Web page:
Parents who want their children to attend schools with good reputations but located outside of their neighborhoods lined up at school offices throughout the city on Monday to get on waiting lists.

The D.C. school system, which in the past has allowed each of the four school regions to set its own date for accepting transfer applications, this year is trying to enforce some uniformity by requiring parents to file their requests between Monday and April 30.

School officials said they were surprised that only 100 parents showed up at the three regional offices that began accepting applications Monday. The fourth region began taking applications last fall.

The school system usually receives several thousand transfer applications each year. The system allows parents to transfer their students for reasons ranging from economic hardship to "gross inconvenience" for the parents to unavailability of a specific course at the student's neighborhood school.

"On the secondary level most parents are looking for a specialized program such as pre-engineering and science," said school board member Bob Boyd, who represents Ward 6. "On the elementary level, some schools have concentrated on early childhood programs, and they are the ones who have earned the good reputations."

On Monday, the school system accepted applications from six of the city's eight wards. Two schools received almost all the transfer requests -- Peabody Elementary School located on Capitol Hill at Fifth and C streets NE and Jefferson Junior High School at Eighth and H streets SW.

Both Peabody and Jefferson enjoy reputations of having strong academic programs, and students at both schools traditionally score above their grade level on standardized tests.

Margaret Smith, for example, applied last year for a transfer for her son to Peabody but was rejected because the kindergarten class was filled.

She applied Monday for the first grade.

"Peabody has a good reputation, they have high test scores and it's a good environment for children," said Smith, who wants to transfer her son out of Watkins Elementary School, also located on Capitol Hill, at 12th and E streets SE.

Ronald Parker, administrator for schools in Ward 2 and 8, said of Jefferson's popularity, "It's basically because Jefferson has received a lot of media attention and they have been recognized nationally for their excellence."

Schools located in Wards 3 and 4 began accepting applications last October before the new rule went into effect and are not included in the new guidelines this year.

School officials from those schools could not be reached for comment on transfer applications.

Schools in Ward 3 and some in Ward 4 have traditionally attracted many students from throughout the city because of their reputations for high test scores and special classes.

School official Julius Glover said the school system is trying to make the time period for transfer applications uniform because "it seemed unfair that some schools began accepting applications earlier than others.

Glover, who works in the regional office for wards 6 and 7, said on Monday that "We were here early this morning prepared to handle a large crowd," but only 35 parents applied for transfers.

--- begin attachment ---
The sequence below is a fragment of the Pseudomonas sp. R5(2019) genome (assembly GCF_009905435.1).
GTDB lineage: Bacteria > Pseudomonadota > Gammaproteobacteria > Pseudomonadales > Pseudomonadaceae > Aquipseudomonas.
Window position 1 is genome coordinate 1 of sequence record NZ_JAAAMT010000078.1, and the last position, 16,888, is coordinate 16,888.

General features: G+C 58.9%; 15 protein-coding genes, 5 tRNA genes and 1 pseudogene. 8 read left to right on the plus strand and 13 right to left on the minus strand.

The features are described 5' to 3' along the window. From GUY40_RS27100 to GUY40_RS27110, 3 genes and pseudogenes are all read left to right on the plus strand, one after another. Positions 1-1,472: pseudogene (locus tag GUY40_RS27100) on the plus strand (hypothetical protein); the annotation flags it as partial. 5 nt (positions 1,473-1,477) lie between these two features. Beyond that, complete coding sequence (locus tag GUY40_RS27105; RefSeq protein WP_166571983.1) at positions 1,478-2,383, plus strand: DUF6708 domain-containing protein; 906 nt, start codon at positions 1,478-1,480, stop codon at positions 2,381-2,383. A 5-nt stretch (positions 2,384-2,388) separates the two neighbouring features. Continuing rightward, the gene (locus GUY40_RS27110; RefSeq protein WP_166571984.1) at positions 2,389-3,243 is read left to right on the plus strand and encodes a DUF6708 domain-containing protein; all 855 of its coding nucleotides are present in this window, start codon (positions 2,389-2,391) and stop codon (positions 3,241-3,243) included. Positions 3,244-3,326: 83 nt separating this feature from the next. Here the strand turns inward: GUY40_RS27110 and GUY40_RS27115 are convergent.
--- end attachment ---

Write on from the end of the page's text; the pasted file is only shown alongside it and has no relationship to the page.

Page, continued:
"Last September we had several hundred parents show up on the first day of school and we expected to have a similar situation this morning," he said.

Students who live outside a school's boundary are accepted on a first come, first served basis only if space is available, school officials said.

Glover said most of the reasons stated on the 30 applications he received for Peabody cited the school's "convenient location."

"Parents said they have younger children in day care nearby and it would be very convenient to have their schoolchildren in the same area," he said.

However, most of the parents interviewed after completing their applications gave different reasons: the school's good reputation, high test scores and unique programs.

Karen Ross and Barbara Ochmanek, both of whom live just outside the Peabody boundary, said they wanted their 3-year-olds at that school because of its "science center," the "performing arts" program and because of the "overall curriculum."

Lisa Kelly said she was unsure what elementary school was nearest her home at Sixth and K streets NE, but added that she wanted her 5-year-old daughter at Peabody.

"Peabody has the best setting, a nice mixture of children and a great playground," said Kelly. "I have two more under her and I hope to get them all in Peabody."

Fifty parents applied to send their children to Jefferson.

"I want the best for my son and I think Jefferson has the best to offer," said Pam Glenn, after completing her application.

Elizabeth Mitchell, who works with Glenn at the Department of Defense, said she also wants the best for her daughter, Kathy, who is an honor student at Randle Highlands Elementary School, 30th and R streets SE.

"My daughter is coming from a highly academic school and she is very motivated," said Mitchell. "I want to keep her motivated and I think Jefferson is the best place for her."